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November 18 - December 1, 2012

Where will you be buried?

Jadwiga Dzierzak, a parishioner at St. Thomas Becket, Mount Prospect, places flowers on her grandson's grave at St. Adalbert Cemetery in Niles, on Nov. 2. Karen Callaway / Catholic New World

Marianna Pucek and Maria Boksa, members of St. Joseph Catholic Church in Addison, Ill., place flowers and candles on Marianna's husbands grave at St. Adalbert Cemetery in Niles, Ill. Catholics observe All Saints' Day, Nov. 1, and All Souls' Day, Nov. 2, with visits to the cemetery to offer prayers for the dead. Karen Callaway / Catholic New World

Karen Callaway / Catholic New World

A man stands amid tombstones in St. Adalbert Cemetery in Niles, Ill. Karen Callaway / Catholic New World

A statue of an angel at St. Adalbert Cemetery. Karen Callaway / Catholic New World

A statue of St. Joseph at St. Adalbert Cemetery. Karen Callaway / Catholic New World

A woman tends to a grave in St. Adalbert Cemetery. Karen Callaway / Catholic New World

By Michelle Martin

Staff writer

Catholic cemeteries are more than just a final resting place for people who have died. They are an expression of the faith of those who choose to be buried there, and of their unity with the Body of Christ, said Msgr. Patrick Pollard, director of the Catholic Cemeteries of the Archdiocese of Chicago.

The church encourages Catholics to be buried in Catholic cemeteries whenever possible as a way of demonstrating their ongoing participation in the church, even in death.

“We don’t step away from the church, the sacraments, the outreach of Christian action and all the other elements that make up our belonging to a Catholic faith community,” Pollard said. “From the moment the water is poured over our heads in baptism until the final moment when our friends and family members come to pray as we are buried, we are one in Christ.”

Even after burial, those who are interred in Catholic cemeteries show their family members and others how much they cared about sharing in the communion of the church.

“Those buried in Catholic cemeteries give witness to their faith being important enough to be buried in a special place,” Pollard said.

The church has long encouraged the faithful to be buried in Catholic cemeteries not only to provide witness but to ensure that their bodies will be treated with the reverence to which they are due.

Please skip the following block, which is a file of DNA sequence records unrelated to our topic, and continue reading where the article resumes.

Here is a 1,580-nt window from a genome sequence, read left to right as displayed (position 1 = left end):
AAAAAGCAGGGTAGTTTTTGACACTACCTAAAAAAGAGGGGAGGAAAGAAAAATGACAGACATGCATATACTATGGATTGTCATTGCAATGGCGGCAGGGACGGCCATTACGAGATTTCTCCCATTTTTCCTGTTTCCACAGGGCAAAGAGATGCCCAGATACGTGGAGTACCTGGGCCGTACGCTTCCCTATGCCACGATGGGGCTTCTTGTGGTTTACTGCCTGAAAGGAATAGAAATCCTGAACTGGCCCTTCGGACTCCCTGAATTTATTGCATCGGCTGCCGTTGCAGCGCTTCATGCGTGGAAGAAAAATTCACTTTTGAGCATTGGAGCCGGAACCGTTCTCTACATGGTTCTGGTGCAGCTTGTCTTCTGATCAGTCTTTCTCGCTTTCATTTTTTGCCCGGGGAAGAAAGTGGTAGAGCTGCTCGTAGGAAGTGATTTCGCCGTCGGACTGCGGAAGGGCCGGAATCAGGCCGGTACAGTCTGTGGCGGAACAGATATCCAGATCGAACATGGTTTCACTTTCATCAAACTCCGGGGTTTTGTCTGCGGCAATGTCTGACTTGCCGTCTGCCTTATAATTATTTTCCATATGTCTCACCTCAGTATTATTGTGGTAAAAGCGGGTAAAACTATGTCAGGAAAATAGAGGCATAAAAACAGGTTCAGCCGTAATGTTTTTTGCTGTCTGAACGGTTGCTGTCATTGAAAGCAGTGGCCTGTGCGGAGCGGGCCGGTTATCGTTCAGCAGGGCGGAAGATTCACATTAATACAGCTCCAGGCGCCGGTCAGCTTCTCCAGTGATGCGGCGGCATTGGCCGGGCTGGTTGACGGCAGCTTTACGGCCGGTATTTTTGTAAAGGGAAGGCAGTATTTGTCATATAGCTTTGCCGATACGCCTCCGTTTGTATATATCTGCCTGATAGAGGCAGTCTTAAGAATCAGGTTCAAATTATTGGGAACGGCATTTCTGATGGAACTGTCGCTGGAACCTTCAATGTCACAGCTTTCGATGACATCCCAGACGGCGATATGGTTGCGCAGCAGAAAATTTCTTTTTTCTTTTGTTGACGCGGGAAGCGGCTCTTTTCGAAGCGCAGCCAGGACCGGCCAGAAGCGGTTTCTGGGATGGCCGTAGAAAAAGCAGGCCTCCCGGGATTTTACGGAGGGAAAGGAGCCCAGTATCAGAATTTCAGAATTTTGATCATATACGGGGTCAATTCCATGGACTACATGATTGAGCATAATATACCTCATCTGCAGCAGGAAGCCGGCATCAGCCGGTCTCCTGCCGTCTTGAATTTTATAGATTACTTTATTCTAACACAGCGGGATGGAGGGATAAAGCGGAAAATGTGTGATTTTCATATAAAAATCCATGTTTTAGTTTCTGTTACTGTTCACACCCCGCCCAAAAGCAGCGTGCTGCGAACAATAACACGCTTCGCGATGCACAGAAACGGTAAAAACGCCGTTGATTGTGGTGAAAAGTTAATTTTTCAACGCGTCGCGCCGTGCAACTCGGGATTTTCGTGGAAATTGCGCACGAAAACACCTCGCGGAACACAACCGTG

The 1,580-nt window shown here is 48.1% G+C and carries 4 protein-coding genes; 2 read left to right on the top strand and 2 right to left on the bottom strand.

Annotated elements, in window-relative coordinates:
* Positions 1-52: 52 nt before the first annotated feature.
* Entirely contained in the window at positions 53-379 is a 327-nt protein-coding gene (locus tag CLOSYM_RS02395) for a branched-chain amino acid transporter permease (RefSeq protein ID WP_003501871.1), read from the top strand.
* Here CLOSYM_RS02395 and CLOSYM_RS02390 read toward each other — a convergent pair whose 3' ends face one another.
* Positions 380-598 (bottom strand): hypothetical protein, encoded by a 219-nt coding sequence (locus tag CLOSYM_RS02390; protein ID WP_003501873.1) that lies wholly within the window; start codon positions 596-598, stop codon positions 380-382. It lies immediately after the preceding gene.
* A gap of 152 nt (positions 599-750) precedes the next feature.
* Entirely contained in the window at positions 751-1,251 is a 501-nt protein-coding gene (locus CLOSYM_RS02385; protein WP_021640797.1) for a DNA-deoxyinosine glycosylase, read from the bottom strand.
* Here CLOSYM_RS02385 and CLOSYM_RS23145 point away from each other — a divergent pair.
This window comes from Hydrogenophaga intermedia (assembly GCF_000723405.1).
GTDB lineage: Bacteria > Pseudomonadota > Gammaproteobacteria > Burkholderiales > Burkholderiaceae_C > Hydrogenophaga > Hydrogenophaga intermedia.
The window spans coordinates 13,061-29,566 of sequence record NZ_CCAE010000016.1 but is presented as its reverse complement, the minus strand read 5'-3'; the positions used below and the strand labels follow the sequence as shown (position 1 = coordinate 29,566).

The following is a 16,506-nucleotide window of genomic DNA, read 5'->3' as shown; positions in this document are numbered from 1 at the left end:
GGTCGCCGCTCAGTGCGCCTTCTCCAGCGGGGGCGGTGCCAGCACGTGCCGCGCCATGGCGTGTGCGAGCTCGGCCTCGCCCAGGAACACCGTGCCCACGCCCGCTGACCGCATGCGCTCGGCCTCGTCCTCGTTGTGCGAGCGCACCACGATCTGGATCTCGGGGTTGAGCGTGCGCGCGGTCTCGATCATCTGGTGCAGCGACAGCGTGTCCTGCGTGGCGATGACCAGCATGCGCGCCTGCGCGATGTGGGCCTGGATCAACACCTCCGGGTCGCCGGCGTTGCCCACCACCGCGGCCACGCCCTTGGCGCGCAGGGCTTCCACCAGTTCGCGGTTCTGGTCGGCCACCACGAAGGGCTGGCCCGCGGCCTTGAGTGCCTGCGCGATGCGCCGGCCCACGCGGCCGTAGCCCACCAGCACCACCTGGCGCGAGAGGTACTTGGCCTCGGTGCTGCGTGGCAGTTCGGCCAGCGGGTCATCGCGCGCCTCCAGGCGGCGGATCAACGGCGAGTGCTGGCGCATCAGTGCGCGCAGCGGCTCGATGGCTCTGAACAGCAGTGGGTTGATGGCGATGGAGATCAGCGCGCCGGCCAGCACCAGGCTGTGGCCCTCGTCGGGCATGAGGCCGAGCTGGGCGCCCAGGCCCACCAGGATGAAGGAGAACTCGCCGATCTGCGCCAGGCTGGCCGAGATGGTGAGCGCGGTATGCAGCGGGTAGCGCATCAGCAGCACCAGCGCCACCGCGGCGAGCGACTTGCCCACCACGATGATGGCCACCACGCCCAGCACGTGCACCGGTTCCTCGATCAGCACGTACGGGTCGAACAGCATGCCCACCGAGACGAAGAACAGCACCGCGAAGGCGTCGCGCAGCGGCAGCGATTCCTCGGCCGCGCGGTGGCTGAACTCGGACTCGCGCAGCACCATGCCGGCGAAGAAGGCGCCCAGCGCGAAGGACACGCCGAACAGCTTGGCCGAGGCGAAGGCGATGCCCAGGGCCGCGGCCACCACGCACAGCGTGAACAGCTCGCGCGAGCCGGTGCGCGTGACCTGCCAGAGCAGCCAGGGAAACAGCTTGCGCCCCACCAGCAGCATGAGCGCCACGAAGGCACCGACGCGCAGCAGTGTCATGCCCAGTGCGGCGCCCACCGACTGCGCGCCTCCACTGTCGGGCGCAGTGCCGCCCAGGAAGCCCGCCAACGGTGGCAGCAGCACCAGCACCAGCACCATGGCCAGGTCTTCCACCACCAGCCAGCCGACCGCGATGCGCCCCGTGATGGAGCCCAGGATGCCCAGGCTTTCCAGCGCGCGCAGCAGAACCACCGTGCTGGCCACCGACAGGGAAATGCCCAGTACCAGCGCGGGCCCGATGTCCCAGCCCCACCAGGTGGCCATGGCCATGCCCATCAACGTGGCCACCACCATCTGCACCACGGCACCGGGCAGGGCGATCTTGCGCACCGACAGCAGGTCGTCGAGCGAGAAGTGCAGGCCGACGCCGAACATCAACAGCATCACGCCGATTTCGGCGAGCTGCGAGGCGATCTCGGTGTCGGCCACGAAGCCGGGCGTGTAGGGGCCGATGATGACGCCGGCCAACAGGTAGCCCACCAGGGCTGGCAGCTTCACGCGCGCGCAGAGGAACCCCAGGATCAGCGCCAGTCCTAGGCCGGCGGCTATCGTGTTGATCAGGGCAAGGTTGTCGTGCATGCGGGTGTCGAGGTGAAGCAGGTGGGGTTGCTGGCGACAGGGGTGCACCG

It also offers people the assurance that their bodies will be in a place of prayer, a place where Mass is celebrated and a place that will remind their loved ones of the love and presence of God when they come to visit grace sites.

For some, Catholic cemeteries have the added attraction of allowing them to be buried near family members who died earlier, or to start a tradition for their families going forward, Pollard said. For example, he will be buried in a family plot with his parents, while his sister and brother-in-law are starting a new family plot in a different cemetery.

Pollard acknowledged that in some dioceses, there are not enough Catholic cemeteries — or the cemeteries are too far away — to make them a reasonable choice. But that’s not the case in the Archdiocese of Chicago, which has 46 Catholic cemeteries.

“After 175 years, we stand ready to welcome people as we did a century and three-quarters ago,” Pollard said.

Indeed, the cemeteries have been the site of about 2.3 million burials or interments in mausoleums and continue to have about 16,000 interments a year.

That includes the non-Catholic loved ones of Catholics, who also can be buried in Catholic cemeteries.

Pollard said he sometimes jokes that if one Catholic came in to buy 20 graves for his or her family, and the other 19 weren’t Catholic, that would be fine. While that has never really happened, many families buy graves for non-Catholic members.

"We would never want to separate a family," he said.

The cemeteries this year have also provided a final resting place for dozens of people, most of whom are likely not Catholic, whose bodies were left at the Cook County morgue because their families could not afford a burial. After it was reported that bodies were piling up in the morgue, Catholic Cemeteries of the Archdiocese of Chicago offered up to 300 graves. The first burial of the indigent took place at Mount Olivet Cemetery in April; since then, there have been three more, with another scheduled for this month.

For more information, visit catholiccemeterieschicago.org.

What about cremation?

Since 1963, cremation has been an acceptable option for those of the Catholic faith. Whenever possible, however, the church always prefers the interment or entombment of the body because it gives fuller expression to our Christian faith.

When cremation is chosen, the preferred sequence for the final rites is for cremation to take place after the funeral Mass. Whether cremation takes place before or after the funeral rites, the church expects these families to seek an appropriate final resting place for the cremated remains of the body. The scattering of the cremated remains or keeping the cremated remains in a home are not the reverent disposition that the church requires.

Catholic Cemeteries of the Archdiocese of Chicago offers the following options for those choosing cremation:

Niches: an above ground burial crypt, sized for an urn containing the cremated remains of the body and allowing for identification and remembrance.

Graves: smaller sized graves that allow for a grave marker to be placed identifying and remembering the deceased. Source: www.catholiccemeterieschicago.org/traditions